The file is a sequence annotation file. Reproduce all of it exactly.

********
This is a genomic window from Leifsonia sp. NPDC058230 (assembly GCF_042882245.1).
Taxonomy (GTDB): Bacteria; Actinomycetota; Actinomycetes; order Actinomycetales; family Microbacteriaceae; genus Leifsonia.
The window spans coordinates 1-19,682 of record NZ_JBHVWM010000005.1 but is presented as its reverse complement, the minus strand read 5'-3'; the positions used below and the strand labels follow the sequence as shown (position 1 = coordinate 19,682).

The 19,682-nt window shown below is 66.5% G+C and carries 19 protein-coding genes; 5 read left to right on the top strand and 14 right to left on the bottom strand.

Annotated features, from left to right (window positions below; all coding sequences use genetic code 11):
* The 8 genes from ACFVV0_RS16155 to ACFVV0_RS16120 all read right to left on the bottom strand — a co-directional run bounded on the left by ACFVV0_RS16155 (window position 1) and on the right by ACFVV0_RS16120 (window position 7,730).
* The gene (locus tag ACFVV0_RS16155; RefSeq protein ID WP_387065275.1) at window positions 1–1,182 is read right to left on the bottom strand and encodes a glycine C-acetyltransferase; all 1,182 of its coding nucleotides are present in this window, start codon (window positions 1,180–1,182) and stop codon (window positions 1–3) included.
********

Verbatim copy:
This is a genomic window from Leifsonia sp. NPDC058230 (assembly GCF_042882245.1).
Taxonomy (GTDB): Bacteria; Actinomycetota; Actinomycetes; order Actinomycetales; family Microbacteriaceae; genus Leifsonia.
The window spans coordinates 1-19,682 of record NZ_JBHVWM010000005.1 but is presented as its reverse complement, the minus strand read 5'-3'; the positions used below and the strand labels follow the sequence as shown (position 1 = coordinate 19,682).

The 19,682-nt window shown below is 66.5% G+C and carries 19 protein-coding genes; 5 read left to right on the top strand and 14 right to left on the bottom strand.

Annotated features, from left to right (window positions below; all coding sequences use genetic code 11):
* The 8 genes from ACFVV0_RS16155 to ACFVV0_RS16120 all read right to left on the bottom strand — a co-directional run bounded on the left by ACFVV0_RS16155 (window position 1) and on the right by ACFVV0_RS16120 (window position 7,730).
* The gene (locus tag ACFVV0_RS16155; RefSeq protein ID WP_387065275.1) at window positions 1–1,182 is read right to left on the bottom strand and encodes a glycine C-acetyltransferase; all 1,182 of its coding nucleotides are present in this window, start codon (window positions 1,180–1,182) and stop codon (window positions 1–3) included.